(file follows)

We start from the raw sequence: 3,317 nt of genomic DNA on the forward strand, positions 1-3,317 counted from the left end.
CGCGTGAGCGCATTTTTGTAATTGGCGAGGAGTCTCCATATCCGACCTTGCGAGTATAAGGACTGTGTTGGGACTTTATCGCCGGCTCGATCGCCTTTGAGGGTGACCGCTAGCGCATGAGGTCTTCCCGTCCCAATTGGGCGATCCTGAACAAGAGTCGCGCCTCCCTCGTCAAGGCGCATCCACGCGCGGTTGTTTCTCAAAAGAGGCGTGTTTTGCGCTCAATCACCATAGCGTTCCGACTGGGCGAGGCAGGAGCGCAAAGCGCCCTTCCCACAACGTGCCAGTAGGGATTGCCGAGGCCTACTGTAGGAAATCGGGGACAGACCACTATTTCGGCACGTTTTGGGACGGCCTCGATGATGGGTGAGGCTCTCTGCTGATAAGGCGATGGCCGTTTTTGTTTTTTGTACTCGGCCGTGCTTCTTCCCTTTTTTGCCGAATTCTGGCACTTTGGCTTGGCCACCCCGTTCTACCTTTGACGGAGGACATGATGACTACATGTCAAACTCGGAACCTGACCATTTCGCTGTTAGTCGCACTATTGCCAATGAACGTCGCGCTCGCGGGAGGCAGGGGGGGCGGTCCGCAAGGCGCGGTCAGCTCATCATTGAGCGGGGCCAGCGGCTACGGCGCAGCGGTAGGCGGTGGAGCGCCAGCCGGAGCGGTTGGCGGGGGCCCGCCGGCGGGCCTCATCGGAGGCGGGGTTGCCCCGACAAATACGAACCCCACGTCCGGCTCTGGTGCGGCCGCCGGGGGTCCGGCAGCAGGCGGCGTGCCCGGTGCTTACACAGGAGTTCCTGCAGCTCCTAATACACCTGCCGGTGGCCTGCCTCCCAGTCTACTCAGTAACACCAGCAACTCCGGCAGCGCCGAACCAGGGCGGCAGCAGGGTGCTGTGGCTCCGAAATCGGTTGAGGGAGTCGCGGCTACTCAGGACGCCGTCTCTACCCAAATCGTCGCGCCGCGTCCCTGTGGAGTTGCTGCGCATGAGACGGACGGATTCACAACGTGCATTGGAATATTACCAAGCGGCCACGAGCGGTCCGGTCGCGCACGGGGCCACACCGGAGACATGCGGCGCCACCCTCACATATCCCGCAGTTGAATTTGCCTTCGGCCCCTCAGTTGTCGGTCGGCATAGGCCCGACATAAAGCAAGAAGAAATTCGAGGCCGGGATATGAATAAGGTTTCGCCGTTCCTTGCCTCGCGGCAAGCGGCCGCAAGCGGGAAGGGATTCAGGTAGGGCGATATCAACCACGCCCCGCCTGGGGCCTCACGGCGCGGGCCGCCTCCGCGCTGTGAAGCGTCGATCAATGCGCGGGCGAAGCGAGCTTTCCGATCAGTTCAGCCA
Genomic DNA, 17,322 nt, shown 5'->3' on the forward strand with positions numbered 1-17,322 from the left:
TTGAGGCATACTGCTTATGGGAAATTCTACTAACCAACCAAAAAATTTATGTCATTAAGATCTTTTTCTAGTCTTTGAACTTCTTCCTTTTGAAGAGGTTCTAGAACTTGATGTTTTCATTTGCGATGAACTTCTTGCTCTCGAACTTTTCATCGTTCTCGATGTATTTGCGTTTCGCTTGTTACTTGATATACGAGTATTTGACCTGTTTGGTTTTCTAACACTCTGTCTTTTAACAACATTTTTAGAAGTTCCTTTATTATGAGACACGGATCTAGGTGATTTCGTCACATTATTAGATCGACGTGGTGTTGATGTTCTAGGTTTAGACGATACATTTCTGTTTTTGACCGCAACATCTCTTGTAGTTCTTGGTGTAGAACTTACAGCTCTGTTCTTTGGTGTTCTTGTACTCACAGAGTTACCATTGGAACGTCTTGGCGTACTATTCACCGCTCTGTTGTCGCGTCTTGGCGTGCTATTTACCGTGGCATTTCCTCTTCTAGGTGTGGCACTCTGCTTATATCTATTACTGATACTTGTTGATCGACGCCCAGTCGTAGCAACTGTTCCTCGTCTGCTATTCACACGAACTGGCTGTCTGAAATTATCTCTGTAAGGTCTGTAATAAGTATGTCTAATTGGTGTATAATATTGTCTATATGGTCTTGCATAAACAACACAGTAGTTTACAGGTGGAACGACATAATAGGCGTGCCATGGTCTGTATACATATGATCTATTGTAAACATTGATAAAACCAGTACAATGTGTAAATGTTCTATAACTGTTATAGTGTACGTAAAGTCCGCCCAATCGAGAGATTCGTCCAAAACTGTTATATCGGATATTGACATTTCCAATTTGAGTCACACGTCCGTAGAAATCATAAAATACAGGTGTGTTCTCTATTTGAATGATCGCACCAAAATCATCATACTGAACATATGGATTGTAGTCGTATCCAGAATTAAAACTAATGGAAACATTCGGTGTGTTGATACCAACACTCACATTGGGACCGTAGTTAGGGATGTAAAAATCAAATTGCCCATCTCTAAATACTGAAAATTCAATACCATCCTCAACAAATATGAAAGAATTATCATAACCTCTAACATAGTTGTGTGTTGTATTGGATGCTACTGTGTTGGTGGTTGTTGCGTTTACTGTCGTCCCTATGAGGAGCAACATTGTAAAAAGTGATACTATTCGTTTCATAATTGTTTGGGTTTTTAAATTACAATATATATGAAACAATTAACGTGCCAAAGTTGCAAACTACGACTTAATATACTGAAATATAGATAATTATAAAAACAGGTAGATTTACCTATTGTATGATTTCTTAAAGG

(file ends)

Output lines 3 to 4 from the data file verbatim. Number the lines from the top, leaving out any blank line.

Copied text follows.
Genomic DNA, 17,322 nt, shown 5'->3' on the forward strand with positions numbered 1-17,322 from the left:
TTGAGGCATACTGCTTATGGGAAATTCTACTAACCAACCAAAAAATTTATGTCATTAAGATCTTTTTCTAGTCTTTGAACTTCTTCCTTTTGAAGAGGTTCTAGAACTTGATGTTTTCATTTGCGATGAACTTCTTGCTCTCGAACTTTTCATCGTTCTCGATGTATTTGCGTTTCGCTTGTTACTTGATATACGAGTATTTGACCTGTTTGGTTTTCTAACACTCTGTCTTTTAACAACATTTTTAGAAGTTCCTTTATTATGAGACACGGATCTAGGTGATTTCGTCACATTATTAGATCGACGTGGTGTTGATGTTCTAGGTTTAGACGATACATTTCTGTTTTTGACCGCAACATCTCTTGTAGTTCTTGGTGTAGAACTTACAGCTCTGTTCTTTGGTGTTCTTGTACTCACAGAGTTACCATTGGAACGTCTTGGCGTACTATTCACCGCTCTGTTGTCGCGTCTTGGCGTGCTATTTACCGTGGCATTTCCTCTTCTAGGTGTGGCACTCTGCTTATATCTATTACTGATACTTGTTGATCGACGCCCAGTCGTAGCAACTGTTCCTCGTCTGCTATTCACACGAACTGGCTGTCTGAAATTATCTCTGTAAGGTCTGTAATAAGTATGTCTAATTGGTGTATAATATTGTCTATATGGTCTTGCATAAACAACACAGTAGTTTACAGGTGGAACGACATAATAGGCGTGCCATGGTCTGTATACATATGATCTATTGTAAACATTGATAAAACCAGTACAATGTGTAAATGTTCTATAACTGTTATAGTGTACGTAAAGTCCGCCCAATCGAGAGATTCGTCCAAAACTGTTATATCGGATATTGACATTTCCAATTTGAGTCACACGTCCGTAGAAATCATAAAATACAGGTGTGTTCTCTATTTGAATGATCGCACCAAAATCATCATACTGAACATATGGATTGTAGTCGTATCCAGAATTAAAACTAATGGAAACATTCGGTGTGTTGATACCAACACTCACATTGGGACCGTAGTTAGGGATGTAAAAATCAAATTGCCCATCTCTAAATACTGAAAATTCAATACCATCCTCAACAAATATGAAAGAATTATCATAACCTCTAACATAGTTGTGTGTTGTATTGGATGCTACTGTGTTGGTGGTTGTTGCGTTTACTGTCGTCCCTATGAGGAGCAACATTGTAAAAAGTGATACTATTCGTTTCATAATTGTTTGGGTTTTTAAATTACAATATATATGAAACAATTAACGTGCCAAAGTTGCAAACTACGACTTAATATACTGAAATATAGATAATTATAAAAACAGGTAGATTTACCTATTGTATGATTTCTTAAAGG